Airlines & Airports
Congress Flunks When It Comes To Airline Report Card
Photo courtesy of Thinkstock
If airline passenger rights is big on your agenda when you vote in November, you might want to see this.
FlyersRights, the largest U.S.-based airline passenger advocacy group, has conducted a report card of all 535 members of Congress regarding their efforts to protect airline passenger rights over the last eight years.
According to the group, the results were miserable.
Out of a possible 100+ points spread across 10 different categories, not a single U.S. lawmaker scored more than 25 points nor was a single congressman given a corresponding letter grade higher than a B.
Paul Hudson, President of FlyersRights and a member of the FAA Aviation Rulemaking Advisory Committee, said the results came as “no surprise.”
FlyersRights used the following 10 categories and point possibilities to determine the final scoring:
• Total money accepted from airline industry over the last eight years (3 points maximum)
• Did staff agree to meet on passenger rights? (1 point maximum)
• Were staff supportive of passenger rights (1 point maximum)
• Votes in favor of passenger rights (5 points maximum)
• Bills sponsored advocating passenger rights (60 points maximum)
• Bills co-sponsored advocating passenger rights (24 points maximum)
• Member spoke in favor or against passenger rights (Pro: 4 points maximum; Con: -4 points maximum)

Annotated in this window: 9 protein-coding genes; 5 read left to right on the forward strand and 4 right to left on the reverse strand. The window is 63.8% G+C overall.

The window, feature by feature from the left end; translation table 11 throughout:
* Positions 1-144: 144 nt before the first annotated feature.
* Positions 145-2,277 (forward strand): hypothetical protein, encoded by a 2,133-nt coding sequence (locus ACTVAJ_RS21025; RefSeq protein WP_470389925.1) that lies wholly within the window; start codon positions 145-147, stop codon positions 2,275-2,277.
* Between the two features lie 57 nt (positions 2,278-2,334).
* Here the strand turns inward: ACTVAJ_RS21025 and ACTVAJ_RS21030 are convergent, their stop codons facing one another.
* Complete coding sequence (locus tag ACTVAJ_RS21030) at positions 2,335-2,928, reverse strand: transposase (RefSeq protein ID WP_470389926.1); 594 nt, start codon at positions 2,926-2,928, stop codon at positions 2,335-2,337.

• Laws enacted but not fully implemented (-.5 to -1 point maximum)
• Inclusion of passenger representatives in hearings (.5 points to .25 points, maximum)
• Sponsor APBOR 2.0 (10 points maximum)
• Letter to TSA Administrator Pistole against allowing small knives on planes (maximum 2 points)
The entire report card can be viewed here, and only New York Sen. Charles Schumer and California Rep. Mike Thompson scored the highest, accumulating 17 and 25 points, respectively.
Five congressional members received failing grades, including Peter DeFazio (D-Ore.), Bill Schuster (R-Penn.), and Senators Bernie Sanders (I-Vt.), Ted Cruz (R-Texas) and John Thune (R-S.D.).
In a statement to the newsletter ETN Rush, Hudson said "It is important for the public and voters to be aware of and hold members of congress accountable for their slow responses and downright refusal to address the frustrations of airline passengers. This includes deteriorating service, ever shrinking airline seats, mounting ancillary fees, refusal to provide information and rights needed to hold airlines and TSA accountable for long delays, lost baggage and other consumer abuses."
More by Rich Thomaselli
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